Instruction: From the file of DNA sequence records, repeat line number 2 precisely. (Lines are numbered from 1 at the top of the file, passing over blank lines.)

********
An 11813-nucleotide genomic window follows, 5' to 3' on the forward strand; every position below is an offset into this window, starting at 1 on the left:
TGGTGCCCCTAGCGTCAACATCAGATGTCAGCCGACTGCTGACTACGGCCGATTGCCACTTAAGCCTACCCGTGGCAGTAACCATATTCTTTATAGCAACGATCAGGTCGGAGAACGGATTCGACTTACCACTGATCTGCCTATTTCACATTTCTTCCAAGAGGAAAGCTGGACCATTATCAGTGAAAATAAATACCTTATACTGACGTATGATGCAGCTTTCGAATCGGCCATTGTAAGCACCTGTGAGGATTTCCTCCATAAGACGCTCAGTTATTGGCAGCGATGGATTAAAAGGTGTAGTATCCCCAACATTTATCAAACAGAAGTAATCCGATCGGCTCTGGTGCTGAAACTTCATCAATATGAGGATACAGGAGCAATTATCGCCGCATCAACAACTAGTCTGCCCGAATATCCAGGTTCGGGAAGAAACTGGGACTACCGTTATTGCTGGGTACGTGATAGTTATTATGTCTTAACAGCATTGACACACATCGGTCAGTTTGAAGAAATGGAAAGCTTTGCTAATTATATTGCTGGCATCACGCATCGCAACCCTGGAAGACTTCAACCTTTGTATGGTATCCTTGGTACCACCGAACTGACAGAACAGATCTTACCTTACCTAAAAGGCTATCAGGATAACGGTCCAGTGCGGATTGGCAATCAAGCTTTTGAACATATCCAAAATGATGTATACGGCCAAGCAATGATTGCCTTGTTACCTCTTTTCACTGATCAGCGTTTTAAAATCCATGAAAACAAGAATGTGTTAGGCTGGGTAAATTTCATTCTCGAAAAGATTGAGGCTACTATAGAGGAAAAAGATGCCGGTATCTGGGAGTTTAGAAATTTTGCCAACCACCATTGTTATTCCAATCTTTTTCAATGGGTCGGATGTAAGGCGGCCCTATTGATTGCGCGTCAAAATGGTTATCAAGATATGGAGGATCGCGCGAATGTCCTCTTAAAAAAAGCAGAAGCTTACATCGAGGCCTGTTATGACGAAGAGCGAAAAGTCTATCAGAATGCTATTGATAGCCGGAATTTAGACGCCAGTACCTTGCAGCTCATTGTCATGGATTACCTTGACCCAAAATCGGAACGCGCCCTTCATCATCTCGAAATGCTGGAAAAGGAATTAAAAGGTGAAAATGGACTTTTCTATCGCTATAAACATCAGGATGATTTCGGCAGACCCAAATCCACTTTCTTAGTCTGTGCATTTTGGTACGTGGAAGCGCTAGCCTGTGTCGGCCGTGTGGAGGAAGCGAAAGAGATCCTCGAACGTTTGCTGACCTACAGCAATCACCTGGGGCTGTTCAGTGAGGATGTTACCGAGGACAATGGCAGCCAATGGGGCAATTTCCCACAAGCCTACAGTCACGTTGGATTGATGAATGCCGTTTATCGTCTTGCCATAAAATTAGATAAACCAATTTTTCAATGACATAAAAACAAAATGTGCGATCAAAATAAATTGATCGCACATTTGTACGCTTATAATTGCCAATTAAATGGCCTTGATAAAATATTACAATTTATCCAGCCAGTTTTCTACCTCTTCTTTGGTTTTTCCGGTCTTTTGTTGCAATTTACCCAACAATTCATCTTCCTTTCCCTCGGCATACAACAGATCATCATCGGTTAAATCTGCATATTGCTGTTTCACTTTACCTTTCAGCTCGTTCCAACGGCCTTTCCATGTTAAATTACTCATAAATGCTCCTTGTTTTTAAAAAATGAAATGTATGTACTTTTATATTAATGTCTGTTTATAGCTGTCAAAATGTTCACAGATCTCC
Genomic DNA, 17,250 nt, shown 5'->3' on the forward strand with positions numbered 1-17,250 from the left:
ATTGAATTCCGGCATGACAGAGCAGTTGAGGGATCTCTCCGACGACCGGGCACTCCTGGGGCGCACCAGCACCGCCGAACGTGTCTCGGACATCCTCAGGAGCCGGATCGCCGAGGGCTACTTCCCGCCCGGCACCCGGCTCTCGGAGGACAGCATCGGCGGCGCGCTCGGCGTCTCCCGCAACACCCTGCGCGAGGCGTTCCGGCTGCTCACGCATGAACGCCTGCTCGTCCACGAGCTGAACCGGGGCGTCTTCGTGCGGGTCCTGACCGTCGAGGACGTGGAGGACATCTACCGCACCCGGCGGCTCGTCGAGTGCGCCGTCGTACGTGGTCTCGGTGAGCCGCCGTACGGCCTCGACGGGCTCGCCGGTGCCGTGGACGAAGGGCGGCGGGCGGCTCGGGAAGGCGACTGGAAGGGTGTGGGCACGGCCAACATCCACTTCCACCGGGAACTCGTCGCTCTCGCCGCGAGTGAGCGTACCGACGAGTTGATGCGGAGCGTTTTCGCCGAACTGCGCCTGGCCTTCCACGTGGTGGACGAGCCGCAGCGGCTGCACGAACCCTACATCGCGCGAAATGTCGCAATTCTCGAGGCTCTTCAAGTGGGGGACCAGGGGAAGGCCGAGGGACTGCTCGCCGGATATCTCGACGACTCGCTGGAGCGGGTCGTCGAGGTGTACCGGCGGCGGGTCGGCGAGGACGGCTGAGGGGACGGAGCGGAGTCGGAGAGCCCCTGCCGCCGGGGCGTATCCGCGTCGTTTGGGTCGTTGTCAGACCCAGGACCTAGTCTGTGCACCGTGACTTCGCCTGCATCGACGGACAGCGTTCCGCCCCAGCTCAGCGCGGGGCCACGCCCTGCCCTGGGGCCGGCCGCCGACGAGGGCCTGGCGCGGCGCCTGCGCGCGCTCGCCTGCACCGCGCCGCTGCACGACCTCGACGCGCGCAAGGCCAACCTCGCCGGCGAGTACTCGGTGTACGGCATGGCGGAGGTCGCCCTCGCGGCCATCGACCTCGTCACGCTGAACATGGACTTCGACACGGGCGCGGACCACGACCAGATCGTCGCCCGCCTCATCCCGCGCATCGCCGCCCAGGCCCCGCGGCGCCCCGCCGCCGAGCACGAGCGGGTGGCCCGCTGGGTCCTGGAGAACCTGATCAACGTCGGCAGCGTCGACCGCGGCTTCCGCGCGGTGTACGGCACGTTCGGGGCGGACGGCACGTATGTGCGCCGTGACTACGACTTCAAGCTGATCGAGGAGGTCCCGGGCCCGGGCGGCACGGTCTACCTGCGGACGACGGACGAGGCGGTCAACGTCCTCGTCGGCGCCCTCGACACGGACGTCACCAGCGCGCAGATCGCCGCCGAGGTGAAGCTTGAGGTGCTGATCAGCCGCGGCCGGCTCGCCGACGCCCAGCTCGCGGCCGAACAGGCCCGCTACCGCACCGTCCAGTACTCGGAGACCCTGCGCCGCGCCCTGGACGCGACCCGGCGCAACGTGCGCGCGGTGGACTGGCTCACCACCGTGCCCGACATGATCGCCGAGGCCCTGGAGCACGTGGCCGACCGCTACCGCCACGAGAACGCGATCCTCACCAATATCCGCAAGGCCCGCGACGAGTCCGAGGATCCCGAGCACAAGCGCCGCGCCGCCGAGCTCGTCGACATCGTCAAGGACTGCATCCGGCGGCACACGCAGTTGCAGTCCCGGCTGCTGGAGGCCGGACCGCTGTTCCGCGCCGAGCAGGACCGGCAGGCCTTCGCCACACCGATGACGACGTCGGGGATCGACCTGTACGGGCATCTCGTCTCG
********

TGGTGCCCCTAGCGTCAACATCAGATGTCAGCCGACTGCTGACTACGGCCGATTGCCACTTAAGCCTACCCGTGGCAGTAACCATATTCTTTATAGCAACGATCAGGTCGGAGAACGGATTCGACTTACCACTGATCTGCCTATTTCACATTTCTTCCAAGAGGAAAGCTGGACCATTATCAGTGAAAATAAATACCTTATACTGACGTATGATGCAGCTTTCGAATCGGCCATTGTAAGCACCTGTGAGGATTTCCTCCATAAGACGCTCAGTTATTGGCAGCGATGGATTAAAAGGTGTAGTATCCCCAACATTTATCAAACAGAAGTAATCCGATCGGCTCTGGTGCTGAAACTTCATCAATATGAGGATACAGGAGCAATTATCGCCGCATCAACAACTAGTCTGCCCGAATATCCAGGTTCGGGAAGAAACTGGGACTACCGTTATTGCTGGGTACGTGATAGTTATTATGTCTTAACAGCATTGACACACATCGGTCAGTTTGAAGAAATGGAAAGCTTTGCTAATTATATTGCTGGCATCACGCATCGCAACCCTGGAAGACTTCAACCTTTGTATGGTATCCTTGGTACCACCGAACTGACAGAACAGATCTTACCTTACCTAAAAGGCTATCAGGATAACGGTCCAGTGCGGATTGGCAATCAAGCTTTTGAACATATCCAAAATGATGTATACGGCCAAGCAATGATTGCCTTGTTACCTCTTTTCACTGATCAGCGTTTTAAAATCCATGAAAACAAGAATGTGTTAGGCTGGGTAAATTTCATTCTCGAAAAGATTGAGGCTACTATAGAGGAAAAAGATGCCGGTATCTGGGAGTTTAGAAATTTTGCCAACCACCATTGTTATTCCAATCTTTTTCAATGGGTCGGATGTAAGGCGGCCCTATTGATTGCGCGTCAAAATGGTTATCAAGATATGGAGGATCGCGCGAATGTCCTCTTAAAAAAAGCAGAAGCTTACATCGAGGCCTGTTATGACGAAGAGCGAAAAGTCTATCAGAATGCTATTGATAGCCGGAATTTAGACGCCAGTACCTTGCAGCTCATTGTCATGGATTACCTTGACCCAAAATCGGAACGCGCCCTTCATCATCTCGAAATGCTGGAAAAGGAATTAAAAGGTGAAAATGGACTTTTCTATCGCTATAAACATCAGGATGATTTCGGCAGACCCAAATCCACTTTCTTAGTCTGTGCATTTTGGTACGTGGAAGCGCTAGCCTGTGTCGGCCGTGTGGAGGAAGCGAAAGAGATCCTCGAACGTTTGCTGACCTACAGCAATCACCTGGGGCTGTTCAGTGAGGATGTTACCGAGGACAATGGCAGCCAATGGGGCAATTTCCCACAAGCCTACAGTCACGTTGGATTGATGAATGCCGTTTATCGTCTTGCCATAAAATTAGATAAACCAATTTTTCAATGACATAAAAACAAAATGTGCGATCAAAATAAATTGATCGCACATTTGTACGCTTATAATTGCCAATTAAATGGCCTTGATAAAATATTACAATTTATCCAGCCAGTTTTCTACCTCTTCTTTGGTTTTTCCGGTCTTTTGTTGCAATTTACCCAACAATTCATCTTCCTTTCCCTCGGCATACAACAGATCATCATCGGTTAAATCTGCATATTGCTGTTTCACTTTACCTTTCAGCTCGTTCCAACGGCCTTTCCATGTTAAATTACTCATAAATGCTCCTTGTTTTTAAAAAATGAAATGTATGTACTTTTATATTAATGTCTGTTTATAGCTGTCAAAATGTTCACAGATCTCC